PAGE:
Government curbing eel poaching as catch value grows
BREWER, MAINE | Changes in the worldwide fisheries industry have turned live baby American eels into a commodity that can fetch more than $2,000 a pound at the dock, but the big demand and big prices have spawned a black market that wildlife officials say is jeopardizing the species.
Law enforcement authorities have launched a crackdown on unlicensed eel fishermen and illicit sales along the East Coast.
Although not a well-known seafood item like the Maine lobster, wriggling baby eels, or elvers, are a fishery worth many millions of dollars. Elvers often are sold to Asian aquaculture companies to be raised to maturity and sold to the lucrative Japanese eel restaurant market.
But licensed U.S. fishermen complain poaching has become widespread as prices have climbed in recent years. In response, the Department of Justice, the U.S. Fish and Wildlife Service and other agencies are investigating clandestine harvesting and sales.
Operation Broken Glass, a reference to the eels’ glassy skin, has resulted in 15 guilty pleas for illegal trafficking of about $4 million worth of elvers. Two people are under indictment, and more indictments are expected.
In Maine more than 400 licensed fishermen make their living fishing for elvers in rivers such as the Penobscot in Brewer and the Passagassawakeag in Belfast every spring. They say law enforcement is vital to protecting the eels and the volatile industry.
Randy Bushey, of Steuben, has been fishing for elvers since 1993. He said he saw his income balloon from as little as $5,000 per year in the 1990s to more than $350,000 in 2012. He said tighter quotas mean he’s earning less these days, and in the most recent season he made about $57,000.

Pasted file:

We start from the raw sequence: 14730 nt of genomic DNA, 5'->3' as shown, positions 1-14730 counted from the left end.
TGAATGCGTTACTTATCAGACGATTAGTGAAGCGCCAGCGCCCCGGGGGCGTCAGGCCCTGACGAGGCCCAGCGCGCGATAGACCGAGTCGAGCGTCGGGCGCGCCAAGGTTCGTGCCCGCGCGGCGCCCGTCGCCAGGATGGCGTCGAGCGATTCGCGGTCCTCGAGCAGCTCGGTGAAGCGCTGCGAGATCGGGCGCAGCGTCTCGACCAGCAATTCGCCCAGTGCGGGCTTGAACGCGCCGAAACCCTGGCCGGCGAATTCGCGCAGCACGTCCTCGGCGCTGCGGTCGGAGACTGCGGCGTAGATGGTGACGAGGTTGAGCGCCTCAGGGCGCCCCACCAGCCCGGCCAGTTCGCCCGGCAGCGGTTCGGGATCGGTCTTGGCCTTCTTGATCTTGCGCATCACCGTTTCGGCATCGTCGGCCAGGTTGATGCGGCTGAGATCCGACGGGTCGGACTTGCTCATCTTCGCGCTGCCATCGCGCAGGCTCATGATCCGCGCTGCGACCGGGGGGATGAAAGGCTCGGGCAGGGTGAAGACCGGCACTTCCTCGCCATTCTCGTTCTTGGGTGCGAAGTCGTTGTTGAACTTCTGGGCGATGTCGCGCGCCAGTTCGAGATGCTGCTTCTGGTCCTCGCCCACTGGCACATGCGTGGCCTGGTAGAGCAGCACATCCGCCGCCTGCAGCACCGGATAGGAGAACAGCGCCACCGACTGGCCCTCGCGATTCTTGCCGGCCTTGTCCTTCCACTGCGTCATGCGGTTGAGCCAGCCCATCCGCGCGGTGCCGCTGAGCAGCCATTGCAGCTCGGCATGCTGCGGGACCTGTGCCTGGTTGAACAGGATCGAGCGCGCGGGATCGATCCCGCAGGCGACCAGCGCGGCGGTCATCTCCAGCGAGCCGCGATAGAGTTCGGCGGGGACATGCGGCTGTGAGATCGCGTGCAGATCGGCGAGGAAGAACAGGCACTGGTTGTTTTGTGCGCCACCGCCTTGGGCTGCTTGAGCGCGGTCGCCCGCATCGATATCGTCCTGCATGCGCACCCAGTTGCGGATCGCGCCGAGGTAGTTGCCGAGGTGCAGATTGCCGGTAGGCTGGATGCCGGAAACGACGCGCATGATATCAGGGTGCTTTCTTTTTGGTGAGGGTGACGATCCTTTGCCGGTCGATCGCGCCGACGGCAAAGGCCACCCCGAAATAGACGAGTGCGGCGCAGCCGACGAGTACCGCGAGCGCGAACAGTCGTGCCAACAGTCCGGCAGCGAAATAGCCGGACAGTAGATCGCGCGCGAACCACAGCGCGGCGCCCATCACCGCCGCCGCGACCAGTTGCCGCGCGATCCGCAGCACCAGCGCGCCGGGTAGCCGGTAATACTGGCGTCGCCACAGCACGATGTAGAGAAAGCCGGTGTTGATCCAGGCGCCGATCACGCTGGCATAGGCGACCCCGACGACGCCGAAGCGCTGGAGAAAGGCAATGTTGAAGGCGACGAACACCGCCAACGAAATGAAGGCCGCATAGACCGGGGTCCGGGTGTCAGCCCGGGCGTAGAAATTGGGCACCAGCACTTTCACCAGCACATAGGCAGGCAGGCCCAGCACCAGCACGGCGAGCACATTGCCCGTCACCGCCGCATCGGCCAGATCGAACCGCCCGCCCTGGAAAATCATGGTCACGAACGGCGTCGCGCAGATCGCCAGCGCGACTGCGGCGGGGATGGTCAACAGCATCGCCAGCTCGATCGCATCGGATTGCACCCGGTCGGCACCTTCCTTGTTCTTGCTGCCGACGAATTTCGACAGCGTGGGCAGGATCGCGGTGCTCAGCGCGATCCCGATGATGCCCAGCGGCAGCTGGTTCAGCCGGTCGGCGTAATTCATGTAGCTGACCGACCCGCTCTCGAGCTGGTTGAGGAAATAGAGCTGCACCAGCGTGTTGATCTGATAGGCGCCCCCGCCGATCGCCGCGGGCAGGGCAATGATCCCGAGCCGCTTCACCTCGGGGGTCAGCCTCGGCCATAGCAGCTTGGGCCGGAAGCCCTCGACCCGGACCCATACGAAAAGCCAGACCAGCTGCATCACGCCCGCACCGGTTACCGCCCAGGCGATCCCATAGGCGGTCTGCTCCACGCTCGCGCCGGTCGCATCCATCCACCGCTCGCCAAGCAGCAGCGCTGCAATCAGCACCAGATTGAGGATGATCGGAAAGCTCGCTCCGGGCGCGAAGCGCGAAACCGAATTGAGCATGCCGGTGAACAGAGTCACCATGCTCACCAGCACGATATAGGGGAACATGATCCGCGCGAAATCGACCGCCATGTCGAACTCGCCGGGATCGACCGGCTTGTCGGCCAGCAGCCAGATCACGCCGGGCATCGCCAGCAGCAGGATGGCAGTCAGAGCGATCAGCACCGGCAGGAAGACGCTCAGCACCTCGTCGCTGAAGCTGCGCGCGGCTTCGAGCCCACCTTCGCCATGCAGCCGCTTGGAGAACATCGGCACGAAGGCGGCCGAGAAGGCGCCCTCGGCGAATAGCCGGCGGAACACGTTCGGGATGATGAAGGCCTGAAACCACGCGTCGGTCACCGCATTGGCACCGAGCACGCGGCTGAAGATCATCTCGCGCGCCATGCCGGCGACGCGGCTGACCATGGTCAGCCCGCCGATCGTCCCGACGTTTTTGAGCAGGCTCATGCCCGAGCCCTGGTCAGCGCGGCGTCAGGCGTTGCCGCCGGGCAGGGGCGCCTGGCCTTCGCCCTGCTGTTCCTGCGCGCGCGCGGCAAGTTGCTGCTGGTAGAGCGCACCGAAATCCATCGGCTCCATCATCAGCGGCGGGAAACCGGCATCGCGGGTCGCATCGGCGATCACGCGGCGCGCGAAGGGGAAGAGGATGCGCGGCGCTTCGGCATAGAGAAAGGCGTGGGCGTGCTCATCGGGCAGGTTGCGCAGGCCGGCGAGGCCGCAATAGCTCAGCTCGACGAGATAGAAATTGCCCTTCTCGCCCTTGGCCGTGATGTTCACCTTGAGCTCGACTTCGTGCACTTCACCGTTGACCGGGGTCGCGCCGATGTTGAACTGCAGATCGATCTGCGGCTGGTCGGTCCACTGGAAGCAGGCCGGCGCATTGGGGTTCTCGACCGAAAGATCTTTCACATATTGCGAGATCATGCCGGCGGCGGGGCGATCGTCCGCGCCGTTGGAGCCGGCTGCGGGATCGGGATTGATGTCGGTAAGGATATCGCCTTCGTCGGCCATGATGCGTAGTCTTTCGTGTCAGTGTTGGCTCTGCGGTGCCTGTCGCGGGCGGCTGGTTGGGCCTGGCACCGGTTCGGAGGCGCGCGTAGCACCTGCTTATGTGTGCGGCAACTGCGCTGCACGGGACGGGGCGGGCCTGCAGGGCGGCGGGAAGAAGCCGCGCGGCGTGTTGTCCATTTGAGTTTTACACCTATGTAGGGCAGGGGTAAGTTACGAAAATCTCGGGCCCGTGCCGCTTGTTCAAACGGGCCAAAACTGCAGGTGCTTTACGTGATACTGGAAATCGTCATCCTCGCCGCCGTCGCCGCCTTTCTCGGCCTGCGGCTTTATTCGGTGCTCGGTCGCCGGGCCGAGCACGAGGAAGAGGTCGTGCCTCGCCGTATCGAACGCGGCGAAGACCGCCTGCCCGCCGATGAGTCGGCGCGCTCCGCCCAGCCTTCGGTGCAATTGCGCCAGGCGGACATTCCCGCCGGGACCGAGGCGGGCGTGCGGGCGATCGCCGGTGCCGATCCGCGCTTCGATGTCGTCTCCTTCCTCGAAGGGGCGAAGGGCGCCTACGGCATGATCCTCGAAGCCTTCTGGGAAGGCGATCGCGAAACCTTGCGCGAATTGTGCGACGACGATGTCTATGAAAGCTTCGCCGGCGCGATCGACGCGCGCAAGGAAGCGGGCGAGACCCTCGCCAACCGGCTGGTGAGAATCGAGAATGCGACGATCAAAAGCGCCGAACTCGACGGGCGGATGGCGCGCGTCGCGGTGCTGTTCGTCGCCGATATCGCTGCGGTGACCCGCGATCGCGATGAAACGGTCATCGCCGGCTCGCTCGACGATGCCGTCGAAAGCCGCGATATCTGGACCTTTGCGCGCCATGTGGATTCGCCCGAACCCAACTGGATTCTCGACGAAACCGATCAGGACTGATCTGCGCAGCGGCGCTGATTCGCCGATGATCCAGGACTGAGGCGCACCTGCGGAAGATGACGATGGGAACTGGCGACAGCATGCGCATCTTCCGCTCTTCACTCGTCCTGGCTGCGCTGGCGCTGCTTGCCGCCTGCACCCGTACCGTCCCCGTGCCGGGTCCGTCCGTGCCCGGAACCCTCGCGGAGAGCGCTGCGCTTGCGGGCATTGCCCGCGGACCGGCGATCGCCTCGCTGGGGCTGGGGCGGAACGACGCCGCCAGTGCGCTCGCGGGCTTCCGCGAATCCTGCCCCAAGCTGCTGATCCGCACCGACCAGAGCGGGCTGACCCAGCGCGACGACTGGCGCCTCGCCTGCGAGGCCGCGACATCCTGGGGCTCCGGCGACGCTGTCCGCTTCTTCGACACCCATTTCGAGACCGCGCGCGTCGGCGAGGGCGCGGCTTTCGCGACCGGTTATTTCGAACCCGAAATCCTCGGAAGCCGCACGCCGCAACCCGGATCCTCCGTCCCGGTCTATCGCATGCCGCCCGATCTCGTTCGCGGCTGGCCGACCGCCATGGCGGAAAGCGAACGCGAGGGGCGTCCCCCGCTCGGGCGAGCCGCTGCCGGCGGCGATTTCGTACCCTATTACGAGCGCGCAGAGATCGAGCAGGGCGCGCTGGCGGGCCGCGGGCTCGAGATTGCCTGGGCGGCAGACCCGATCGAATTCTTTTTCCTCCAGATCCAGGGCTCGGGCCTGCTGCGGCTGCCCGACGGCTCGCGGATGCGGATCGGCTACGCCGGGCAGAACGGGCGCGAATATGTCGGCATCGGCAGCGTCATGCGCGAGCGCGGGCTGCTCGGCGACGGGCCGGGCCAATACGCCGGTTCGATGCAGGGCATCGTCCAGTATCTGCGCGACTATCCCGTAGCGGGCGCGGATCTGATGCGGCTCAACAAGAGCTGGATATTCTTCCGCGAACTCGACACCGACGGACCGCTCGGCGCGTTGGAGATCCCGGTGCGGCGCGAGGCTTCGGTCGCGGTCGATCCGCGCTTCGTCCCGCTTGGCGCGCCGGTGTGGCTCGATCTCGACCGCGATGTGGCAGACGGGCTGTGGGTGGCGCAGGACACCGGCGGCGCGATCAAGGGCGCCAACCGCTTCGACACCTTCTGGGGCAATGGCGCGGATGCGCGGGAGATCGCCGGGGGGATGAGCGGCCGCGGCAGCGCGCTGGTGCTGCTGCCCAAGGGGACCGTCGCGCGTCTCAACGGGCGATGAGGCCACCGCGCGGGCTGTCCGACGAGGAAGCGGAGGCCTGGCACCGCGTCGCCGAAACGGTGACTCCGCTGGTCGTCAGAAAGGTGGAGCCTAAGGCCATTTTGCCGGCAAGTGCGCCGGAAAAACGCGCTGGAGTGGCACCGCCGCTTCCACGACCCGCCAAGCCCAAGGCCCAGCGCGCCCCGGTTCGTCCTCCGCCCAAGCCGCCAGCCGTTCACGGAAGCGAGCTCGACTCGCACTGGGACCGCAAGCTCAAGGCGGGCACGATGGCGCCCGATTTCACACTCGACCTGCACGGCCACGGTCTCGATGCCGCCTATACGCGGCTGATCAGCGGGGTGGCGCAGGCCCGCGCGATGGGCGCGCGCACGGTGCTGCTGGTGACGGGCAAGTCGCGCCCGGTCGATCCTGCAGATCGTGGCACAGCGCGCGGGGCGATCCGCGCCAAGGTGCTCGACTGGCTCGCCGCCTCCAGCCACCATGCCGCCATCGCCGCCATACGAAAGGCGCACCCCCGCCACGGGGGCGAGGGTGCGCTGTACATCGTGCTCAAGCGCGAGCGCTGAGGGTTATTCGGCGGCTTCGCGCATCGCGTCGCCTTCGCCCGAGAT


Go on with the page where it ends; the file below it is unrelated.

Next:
“I’ve seen the best, and I’ve seen the worst,” Mr. Bushey said. “I want to see it preserved. I want to see it straightened out.”
The elvers are legally harvested in the U.S. only in Maine and South Carolina. The American eel fishery typically was worth $1 million to $3 million per year until 2011, when the economics of the industry changed. Asian and European eel stocks dried up, and the value of American eels grew to more than $40 million in 2012 because of demand in China, South Korea and other Asian countries.
Investigators also turned their eyes to poaching in 2011, the Department of Justice told The Associated Press. The investigation of people who catch, sell or export elvers illegally has ranged from Maine to South Carolina; a New York seafood distributor was among those netted.
In one case, federal prosecutors said, three men pleaded guilty in November 2016 to trafficking more than $740,000 worth of elvers harvested illegally from the Cooper River in the Charleston, South Carolina, area. In another, Richard Austin pleaded guilty in federal court in Norfolk, Virginia, to trafficking more than $189,000 in illegally harvested elvers from 2013 to 2015.
The federal agencies involved in the poaching investigations say there’s no end date for their probe. The Department of Justice declined to speculate on how many poachers there are and how many arrests are expected.
A conviction for violating the Lacey Act, which prohibits illegal wildlife trade, can carry a penalty of up to five years in prison and a fine of as much as $250,000.
Maine’s fishery for elvers is the biggest on the East Coast, making it the sole reliable source of the eels in the U.S. To prevent overfishing, fishermen are limited to catching them for only a few weeks every spring.
Baby eels, known as elvers, fetch thousands of dollars a pound for sushi in Asian markets, but poaching in Maine is cutting into licensed eel fishers’ profits.